The Milwaukee Bucks are a game under .500 and will likely assume the eighth seed in the Eastern Conference playoffs, which means a likely matchup against LeBron James’ Heat. Redick will be faced with the challenge of guarding Dwyane Wade, and he’ll play big minutes as the third guard in a potent Milwaukee Bucks backcourt, featuring two high scoring guards in Brandon Jennings and Monta Ellis.
Still, even if Redick doesn’t get as many opportunities to flourish in pick and rolls and isolation sets run on the wing, he’ll be a valuable contributor in Milwaukee. He’ll help spread the floor and draw attention away from Jennings, Ellis and power forward Ersan Ilyasova.
Redick may even figure into the Bucks long-term plans if they can re-sign him. Ellis is an unrestricted free agent at season’s end and it seems highly likely he makes his exodus from Milwaukee.
Redick is ready to assume a large role on a contending team, be it the Bucks or another team should he test the free agency waters and seek the biggest contract he can find. His agent Art Tellum expects no less than a four-year $40 million contract for the Duke legend. Has Redick earned the right to make such a salary?
It’s tough to say. He’s seventh among shooting guards in Player Efficiency Rating, and he definitely helped the Magic in a number of ways. His ability to create offense for other players is one of the most recent developments in his game. Redick is averaging 4.4 assists per game this season, and his ability to create replaced the decrepit Hedo Turkoglu within the Magic’s offense.
Redick is not going to be an All-Star even here in the midst of his prime, but he’s certainly fulfilled most expectations that accompanied being a late lottery pick. He’s out-performed a number of players drafted higher in his 2006 draft class, which was my many accounts the worst draft class in the last ten years.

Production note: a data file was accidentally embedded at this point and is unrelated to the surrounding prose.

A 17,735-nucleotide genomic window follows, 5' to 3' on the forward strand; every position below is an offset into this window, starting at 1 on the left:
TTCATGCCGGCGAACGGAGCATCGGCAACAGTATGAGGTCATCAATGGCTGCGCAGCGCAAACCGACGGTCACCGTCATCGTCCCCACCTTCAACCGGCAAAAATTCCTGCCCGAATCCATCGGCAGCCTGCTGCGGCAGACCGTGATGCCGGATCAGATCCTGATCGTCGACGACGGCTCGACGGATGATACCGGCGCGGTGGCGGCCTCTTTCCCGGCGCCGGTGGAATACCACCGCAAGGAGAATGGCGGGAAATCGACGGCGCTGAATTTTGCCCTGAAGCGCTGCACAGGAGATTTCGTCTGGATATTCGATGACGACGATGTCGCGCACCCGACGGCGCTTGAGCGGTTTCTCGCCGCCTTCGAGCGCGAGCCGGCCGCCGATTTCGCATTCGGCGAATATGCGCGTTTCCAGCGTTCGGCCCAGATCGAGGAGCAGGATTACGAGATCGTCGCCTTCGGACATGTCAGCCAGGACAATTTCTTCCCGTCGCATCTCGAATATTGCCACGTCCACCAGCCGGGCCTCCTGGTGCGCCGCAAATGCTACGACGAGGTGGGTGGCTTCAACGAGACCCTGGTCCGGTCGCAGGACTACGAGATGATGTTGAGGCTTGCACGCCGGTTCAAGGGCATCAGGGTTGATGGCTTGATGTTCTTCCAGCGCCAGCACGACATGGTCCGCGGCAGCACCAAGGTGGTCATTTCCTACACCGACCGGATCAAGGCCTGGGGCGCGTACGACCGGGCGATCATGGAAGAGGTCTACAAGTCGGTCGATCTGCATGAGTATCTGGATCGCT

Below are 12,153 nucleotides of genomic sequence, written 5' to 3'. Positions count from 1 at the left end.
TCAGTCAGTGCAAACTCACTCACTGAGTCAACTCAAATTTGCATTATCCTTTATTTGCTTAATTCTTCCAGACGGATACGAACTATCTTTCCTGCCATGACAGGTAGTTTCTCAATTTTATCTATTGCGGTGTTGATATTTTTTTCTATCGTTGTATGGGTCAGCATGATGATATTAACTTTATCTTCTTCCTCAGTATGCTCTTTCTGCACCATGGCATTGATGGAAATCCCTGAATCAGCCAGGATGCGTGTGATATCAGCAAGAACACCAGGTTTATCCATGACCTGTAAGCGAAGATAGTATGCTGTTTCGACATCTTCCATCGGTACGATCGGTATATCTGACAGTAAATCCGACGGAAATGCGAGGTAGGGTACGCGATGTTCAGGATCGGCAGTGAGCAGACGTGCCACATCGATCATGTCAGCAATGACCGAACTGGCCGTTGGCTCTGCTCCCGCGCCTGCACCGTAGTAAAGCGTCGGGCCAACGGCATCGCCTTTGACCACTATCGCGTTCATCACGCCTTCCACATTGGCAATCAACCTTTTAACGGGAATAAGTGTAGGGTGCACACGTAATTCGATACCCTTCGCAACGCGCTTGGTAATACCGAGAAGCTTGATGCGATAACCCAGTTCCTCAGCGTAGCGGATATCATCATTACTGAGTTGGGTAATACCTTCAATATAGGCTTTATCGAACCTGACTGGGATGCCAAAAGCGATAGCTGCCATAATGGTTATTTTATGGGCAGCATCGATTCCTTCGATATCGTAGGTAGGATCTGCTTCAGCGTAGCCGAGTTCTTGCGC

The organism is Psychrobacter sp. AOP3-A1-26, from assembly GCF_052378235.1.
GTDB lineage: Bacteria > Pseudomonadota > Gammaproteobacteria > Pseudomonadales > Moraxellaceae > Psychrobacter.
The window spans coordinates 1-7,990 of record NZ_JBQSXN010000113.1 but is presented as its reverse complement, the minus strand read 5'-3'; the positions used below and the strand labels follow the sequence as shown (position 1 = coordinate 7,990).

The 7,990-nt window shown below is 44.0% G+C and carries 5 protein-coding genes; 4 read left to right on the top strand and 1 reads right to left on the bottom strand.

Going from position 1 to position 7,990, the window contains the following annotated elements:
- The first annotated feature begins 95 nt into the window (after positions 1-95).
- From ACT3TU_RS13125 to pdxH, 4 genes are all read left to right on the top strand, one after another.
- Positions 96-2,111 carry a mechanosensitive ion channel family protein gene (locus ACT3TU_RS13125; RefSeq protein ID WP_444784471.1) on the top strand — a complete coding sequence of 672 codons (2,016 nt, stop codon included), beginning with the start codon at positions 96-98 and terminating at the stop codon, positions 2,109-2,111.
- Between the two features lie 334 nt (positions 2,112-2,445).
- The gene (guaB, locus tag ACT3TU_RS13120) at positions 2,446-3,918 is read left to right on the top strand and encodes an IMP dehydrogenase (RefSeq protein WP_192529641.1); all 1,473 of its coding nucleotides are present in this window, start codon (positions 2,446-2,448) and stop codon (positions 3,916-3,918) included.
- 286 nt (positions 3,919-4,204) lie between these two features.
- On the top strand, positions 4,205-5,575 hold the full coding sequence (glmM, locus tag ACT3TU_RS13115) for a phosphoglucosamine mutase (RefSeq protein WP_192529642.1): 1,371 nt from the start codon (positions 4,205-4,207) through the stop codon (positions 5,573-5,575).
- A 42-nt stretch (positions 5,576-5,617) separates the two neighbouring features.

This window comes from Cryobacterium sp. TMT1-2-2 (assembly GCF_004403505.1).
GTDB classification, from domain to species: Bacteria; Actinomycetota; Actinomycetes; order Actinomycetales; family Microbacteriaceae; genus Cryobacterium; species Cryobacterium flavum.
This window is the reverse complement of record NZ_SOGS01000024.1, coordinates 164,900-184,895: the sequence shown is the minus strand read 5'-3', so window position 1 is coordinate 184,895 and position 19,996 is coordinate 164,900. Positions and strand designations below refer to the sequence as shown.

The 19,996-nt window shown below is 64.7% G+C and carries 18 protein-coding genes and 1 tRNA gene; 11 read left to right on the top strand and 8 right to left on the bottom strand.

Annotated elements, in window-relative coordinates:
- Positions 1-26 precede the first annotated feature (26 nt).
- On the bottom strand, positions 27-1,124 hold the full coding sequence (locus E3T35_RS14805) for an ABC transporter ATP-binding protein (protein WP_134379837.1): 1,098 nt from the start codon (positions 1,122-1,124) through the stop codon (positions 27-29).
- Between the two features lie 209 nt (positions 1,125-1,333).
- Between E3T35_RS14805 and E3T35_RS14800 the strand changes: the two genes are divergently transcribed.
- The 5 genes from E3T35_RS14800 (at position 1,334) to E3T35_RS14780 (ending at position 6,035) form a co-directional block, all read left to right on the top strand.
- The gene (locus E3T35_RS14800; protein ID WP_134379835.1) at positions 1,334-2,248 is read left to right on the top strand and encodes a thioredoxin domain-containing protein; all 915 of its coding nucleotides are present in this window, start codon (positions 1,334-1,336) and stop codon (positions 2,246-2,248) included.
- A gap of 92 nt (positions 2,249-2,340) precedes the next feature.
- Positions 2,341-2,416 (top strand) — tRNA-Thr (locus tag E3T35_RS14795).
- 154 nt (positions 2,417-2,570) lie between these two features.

Redick can rightly be called the seventh best player in that year’s crop, after six-plus seasons from which to base our judgements on.
And that’s because Redick has continued to improve his game. He listened to Stan Van Gundy and became a better defensive player. He ironed out flaws in his shooting stroke that caused him to struggle in his first couple NBA seasons.
And perhaps biggest of all, Redick has become a leader who will bring valuable leadership qualities to a Milwaukee team that needs it.
All things considered, the Milwaukee Bucks fleeced the Magic in the deal that sent Redick packing for Beno Udrih’s expiring contract, Tobias Harris and Doron Lamb. But Rob Hennigan has the long-term picture in mind for the Magic, and Redick’s contributions, however great, were not enough to sacrifice $10 million in cap room to retain his services past this season.
Hennigan seeks most of all to keep the Magic flexible with the cap so that they can sign a premier free agent. Redick is not on that level, and to commit significant money to a role player didn’t make sense for the Magic.
It was a nice run in Orlando for Redick, but he’s looking to help take the Bucks into the playoffs, and beyond that, anything can happen.